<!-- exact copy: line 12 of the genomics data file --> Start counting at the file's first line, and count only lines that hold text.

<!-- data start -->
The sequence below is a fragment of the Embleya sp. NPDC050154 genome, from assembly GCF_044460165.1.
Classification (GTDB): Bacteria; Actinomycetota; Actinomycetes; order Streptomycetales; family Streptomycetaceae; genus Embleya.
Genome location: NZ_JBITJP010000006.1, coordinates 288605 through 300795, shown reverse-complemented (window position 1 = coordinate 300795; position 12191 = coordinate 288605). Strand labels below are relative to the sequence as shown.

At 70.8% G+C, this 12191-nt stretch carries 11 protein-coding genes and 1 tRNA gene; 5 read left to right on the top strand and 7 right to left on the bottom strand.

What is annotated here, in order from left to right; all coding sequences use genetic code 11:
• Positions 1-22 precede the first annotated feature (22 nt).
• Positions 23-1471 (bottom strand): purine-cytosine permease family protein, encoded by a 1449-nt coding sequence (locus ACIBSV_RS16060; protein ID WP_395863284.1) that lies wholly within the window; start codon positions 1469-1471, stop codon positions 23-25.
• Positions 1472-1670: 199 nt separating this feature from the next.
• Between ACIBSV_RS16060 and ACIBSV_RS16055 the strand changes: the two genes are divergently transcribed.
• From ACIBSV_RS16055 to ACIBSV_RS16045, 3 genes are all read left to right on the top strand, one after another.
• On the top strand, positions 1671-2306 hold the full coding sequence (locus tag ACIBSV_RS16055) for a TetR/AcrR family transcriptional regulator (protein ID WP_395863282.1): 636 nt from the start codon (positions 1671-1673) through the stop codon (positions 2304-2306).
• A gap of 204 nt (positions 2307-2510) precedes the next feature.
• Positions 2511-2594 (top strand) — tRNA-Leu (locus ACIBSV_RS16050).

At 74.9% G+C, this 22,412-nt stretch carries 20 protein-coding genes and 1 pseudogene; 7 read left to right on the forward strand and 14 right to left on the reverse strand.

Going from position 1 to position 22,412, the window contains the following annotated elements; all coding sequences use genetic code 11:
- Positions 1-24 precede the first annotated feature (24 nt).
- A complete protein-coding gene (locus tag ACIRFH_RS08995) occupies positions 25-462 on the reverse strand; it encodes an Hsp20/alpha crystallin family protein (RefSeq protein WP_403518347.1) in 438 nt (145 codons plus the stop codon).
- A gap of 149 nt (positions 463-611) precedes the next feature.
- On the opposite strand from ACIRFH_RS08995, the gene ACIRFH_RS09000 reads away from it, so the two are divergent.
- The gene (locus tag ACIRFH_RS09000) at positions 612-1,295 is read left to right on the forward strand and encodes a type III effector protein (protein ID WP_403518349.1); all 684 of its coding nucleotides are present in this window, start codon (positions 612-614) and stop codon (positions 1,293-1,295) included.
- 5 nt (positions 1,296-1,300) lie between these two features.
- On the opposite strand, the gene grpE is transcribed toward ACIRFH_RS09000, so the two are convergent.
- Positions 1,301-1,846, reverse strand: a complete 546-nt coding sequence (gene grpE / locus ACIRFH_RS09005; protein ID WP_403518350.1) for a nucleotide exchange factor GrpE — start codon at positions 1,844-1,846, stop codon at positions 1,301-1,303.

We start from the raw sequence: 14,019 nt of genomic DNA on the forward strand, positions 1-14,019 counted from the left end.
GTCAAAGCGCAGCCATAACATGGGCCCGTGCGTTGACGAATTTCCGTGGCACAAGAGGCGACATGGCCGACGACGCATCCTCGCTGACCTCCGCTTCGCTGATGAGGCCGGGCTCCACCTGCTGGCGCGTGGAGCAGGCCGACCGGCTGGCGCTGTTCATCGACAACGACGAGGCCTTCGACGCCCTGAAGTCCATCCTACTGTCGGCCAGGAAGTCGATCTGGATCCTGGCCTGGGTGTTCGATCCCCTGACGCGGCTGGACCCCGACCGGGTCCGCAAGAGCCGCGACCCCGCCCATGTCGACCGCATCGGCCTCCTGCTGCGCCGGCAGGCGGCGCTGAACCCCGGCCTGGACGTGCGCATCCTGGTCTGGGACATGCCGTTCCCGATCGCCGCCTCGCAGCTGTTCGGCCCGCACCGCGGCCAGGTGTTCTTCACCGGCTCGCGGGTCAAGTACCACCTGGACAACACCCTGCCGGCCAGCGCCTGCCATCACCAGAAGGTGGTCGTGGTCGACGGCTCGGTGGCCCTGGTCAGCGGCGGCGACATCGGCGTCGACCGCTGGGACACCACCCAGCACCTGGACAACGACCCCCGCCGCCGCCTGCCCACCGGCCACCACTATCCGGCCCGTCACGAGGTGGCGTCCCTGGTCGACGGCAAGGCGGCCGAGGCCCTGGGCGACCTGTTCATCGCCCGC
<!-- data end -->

• A gap of 204 nt (positions 2307-2510) precedes the next feature.